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Florida’s Land Ownership Restrictions: A Closer Look at Senate Bill 264 and Implications for Foreign Investors

Florida Governor Ron DeSantis recently enacted legislation that restricts Chinese citizens who are not U.S. citizens or permanent residents from purchasing residential or commercial land or farmland within the state. The newly signed Senate Bill 264, titled “Interests of Foreign Countries,” introduces several prohibitions and restrictions. It prevents Chinese nationals from acquiring land unless they hold American citizenship or permanent resident status. The law also imposes limitations on Chinese citizens and individuals from countries like Russia and Venezuela who hold non-tourist visas when it comes to land purchases near military bases in Florida. For instance, Chinese citizens with non-tourist visas are restricted to owning fewer than two acres of land located at least five miles away from any military installations.

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Senate Bill 264, in pertinent parts, states that foreign principals cannot directly or indirectly own, control, or acquire agricultural land or any interests in such land within the state. Additionally, it restricts foreign principals from owning, controlling, or purchasing any interests in real property situated on or within 10 miles of a military installation or critical infrastructure facility in Florida. While the law also applies to citizens from “countries of concern,” including Russia, Iran, and North Korea, who are prohibited from acquiring land near military bases or critical infrastructure within 10 miles, only Chinese residents are barred from owning land anywhere in Florida. Other foreign citizens face restrictions on land acquisition under certain conditions. For instance, Russian, Iranian, Cuban, Syrian, North Korean, and Venezuelan citizens cannot purchase land within 10 miles of military bases but can still own property elsewhere in the state. Senate Bill 264 is set to take effect on July 1, 2023.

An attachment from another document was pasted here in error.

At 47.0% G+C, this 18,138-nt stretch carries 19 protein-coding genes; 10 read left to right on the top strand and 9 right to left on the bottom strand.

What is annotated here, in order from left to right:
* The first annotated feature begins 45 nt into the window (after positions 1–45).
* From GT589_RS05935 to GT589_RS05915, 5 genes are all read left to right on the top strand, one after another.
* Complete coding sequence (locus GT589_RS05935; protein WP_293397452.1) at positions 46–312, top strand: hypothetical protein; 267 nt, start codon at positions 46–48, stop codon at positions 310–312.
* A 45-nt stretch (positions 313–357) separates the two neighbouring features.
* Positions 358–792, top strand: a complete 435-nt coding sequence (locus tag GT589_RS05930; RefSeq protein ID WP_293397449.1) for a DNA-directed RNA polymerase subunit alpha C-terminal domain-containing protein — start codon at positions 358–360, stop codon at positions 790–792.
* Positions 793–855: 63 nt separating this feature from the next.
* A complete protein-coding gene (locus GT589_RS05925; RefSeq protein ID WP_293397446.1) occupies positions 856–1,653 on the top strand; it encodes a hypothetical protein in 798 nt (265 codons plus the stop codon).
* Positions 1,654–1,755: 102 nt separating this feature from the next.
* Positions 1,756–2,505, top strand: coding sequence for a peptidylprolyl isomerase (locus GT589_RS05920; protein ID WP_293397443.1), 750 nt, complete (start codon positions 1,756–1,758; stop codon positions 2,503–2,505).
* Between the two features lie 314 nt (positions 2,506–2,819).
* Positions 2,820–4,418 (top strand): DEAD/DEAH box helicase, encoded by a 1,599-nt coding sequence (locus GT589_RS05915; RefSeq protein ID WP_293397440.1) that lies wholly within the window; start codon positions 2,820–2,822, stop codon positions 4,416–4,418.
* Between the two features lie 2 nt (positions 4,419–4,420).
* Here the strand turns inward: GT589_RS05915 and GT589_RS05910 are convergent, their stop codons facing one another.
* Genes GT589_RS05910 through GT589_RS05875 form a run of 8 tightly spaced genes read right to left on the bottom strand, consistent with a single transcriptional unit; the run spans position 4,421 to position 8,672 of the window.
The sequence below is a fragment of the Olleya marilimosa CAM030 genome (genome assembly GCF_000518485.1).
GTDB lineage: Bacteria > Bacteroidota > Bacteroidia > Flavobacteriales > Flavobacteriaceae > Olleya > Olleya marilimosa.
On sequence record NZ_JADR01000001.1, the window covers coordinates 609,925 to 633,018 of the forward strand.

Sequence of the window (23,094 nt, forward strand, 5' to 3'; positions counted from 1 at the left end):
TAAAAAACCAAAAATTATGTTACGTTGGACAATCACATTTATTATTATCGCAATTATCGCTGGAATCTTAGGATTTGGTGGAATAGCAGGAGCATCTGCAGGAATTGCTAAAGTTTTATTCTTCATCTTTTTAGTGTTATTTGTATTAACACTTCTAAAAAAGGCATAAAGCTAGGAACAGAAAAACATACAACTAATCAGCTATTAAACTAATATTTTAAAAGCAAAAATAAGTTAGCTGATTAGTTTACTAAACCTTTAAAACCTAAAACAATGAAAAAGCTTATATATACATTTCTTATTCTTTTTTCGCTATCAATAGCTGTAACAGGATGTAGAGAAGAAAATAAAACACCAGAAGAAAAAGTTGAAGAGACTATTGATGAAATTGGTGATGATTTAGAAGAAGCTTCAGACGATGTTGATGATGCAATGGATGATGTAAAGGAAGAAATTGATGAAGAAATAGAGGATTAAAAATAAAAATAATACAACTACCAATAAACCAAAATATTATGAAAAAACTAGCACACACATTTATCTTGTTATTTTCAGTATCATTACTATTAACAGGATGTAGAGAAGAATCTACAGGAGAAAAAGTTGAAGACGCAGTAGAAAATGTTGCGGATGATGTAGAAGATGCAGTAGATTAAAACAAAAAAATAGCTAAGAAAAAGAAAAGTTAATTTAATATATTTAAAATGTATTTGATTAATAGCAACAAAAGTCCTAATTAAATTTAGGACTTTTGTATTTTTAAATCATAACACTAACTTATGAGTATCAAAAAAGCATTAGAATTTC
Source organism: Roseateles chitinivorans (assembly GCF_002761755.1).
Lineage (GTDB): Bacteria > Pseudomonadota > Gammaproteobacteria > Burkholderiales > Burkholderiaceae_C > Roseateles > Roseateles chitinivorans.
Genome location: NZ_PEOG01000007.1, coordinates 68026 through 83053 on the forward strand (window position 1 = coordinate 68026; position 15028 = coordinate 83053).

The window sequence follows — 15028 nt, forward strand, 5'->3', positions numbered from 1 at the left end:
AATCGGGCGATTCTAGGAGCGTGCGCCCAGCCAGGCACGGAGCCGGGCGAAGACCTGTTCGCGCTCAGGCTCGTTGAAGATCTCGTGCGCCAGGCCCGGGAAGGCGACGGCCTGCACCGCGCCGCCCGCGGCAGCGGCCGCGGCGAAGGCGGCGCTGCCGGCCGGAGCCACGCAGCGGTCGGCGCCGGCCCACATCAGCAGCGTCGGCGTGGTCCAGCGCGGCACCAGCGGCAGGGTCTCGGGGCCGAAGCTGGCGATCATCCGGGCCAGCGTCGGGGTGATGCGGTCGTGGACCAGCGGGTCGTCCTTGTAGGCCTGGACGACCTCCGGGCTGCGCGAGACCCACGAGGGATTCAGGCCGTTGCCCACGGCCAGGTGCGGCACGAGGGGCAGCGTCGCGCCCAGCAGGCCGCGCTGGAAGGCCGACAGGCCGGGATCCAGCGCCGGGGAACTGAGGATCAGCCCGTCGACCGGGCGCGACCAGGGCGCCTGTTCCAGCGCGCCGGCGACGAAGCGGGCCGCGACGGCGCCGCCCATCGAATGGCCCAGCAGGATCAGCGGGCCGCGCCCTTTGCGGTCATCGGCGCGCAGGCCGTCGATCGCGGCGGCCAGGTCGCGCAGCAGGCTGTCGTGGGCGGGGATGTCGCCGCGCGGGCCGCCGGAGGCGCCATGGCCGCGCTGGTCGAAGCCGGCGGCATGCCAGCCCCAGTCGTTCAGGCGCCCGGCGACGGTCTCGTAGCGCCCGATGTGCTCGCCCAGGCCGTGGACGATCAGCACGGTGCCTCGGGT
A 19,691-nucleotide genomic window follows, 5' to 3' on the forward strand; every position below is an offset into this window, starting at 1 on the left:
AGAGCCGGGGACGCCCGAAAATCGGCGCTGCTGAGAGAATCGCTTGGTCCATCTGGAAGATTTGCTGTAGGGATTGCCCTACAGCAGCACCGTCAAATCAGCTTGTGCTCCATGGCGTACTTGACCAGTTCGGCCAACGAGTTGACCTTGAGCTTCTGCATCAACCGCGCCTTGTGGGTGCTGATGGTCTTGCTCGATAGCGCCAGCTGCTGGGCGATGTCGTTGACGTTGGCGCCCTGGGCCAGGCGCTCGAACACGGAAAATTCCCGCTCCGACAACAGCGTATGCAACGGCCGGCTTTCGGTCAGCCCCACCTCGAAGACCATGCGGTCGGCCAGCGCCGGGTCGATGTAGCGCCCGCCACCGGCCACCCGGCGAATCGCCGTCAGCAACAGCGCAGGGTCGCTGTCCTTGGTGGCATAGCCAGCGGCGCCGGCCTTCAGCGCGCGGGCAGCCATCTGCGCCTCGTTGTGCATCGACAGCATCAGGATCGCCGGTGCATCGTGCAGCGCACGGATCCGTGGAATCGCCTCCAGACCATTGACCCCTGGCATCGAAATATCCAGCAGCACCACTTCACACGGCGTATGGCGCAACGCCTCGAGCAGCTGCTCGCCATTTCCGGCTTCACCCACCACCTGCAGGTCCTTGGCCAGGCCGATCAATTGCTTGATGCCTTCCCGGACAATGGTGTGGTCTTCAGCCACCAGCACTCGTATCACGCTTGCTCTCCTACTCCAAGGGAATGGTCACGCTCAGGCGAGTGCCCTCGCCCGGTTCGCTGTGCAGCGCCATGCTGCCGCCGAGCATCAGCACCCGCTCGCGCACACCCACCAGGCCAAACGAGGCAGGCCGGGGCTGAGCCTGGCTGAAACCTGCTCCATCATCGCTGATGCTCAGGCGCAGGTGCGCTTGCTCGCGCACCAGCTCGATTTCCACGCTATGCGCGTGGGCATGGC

This legislation aligns with ongoing state-level initiatives aimed at preventing non-U.S. citizens or permanent residents from owning U.S. real estate. It builds on a March 16, 2023 publication by the Financial Crimes Enforcement Network (FinCEN) that could have a significant impact on foreign individuals and entities seeking to acquire and own commercial real estate (CRE) in the U.S. This new law, however, raises concerns about potential discrimination against Chinese homeowners and may face constitutional challenges in the future, specifically in the realm of national origin discrimination.

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condos bal harbour

In February 2023, Kentucky proposed similar legislation, House Bill 500, aimed at safeguarding agricultural land. House Bill 500 prohibits individuals associated with foreign countries deemed a threat by the federal government from purchasing or leasing agricultural land. Criteria for such designations are outlined in section 126.1 of Title 22 of the Code of Federal Regulations, which currently lists 24 such countries, including China, Iran, North Korea, Russia, and Venezuela.

Senate Bill 264 and Kentucky House Bill 500 evoke memories of the Alien Land Laws, enacted by 15 states in the 19th and 20th centuries, which prohibited Chinese, Japanese, and other foreign individuals and entities from acquiring and leasing real estate in the U.S. These laws were declared unconstitutional by the U.S. Supreme Court in 1952. SB 264 and House Bill 500 are expected to face close monitoring and legal challenges.

Currently, 15 states in the U.S. have laws that restrict foreign private investment in agricultural land, including Indiana, Iowa, Kentucky, Kansas, Minnesota, Mississippi, Missouri, Nebraska, North Dakota, Oklahoma, Pennsylvania, South Carolina, South Dakota, Virginia, and Wisconsin.

In conclusion, given the evolving legislative landscape in Florida and other states, it is imperative for foreign landowners and investors involved in residential, commercial, or farmland transactions to conduct thorough compliance checks to ensure they do not violate these new laws or regulations. Non-compliance may lead to civil and/or criminal penalties or enforcement actions.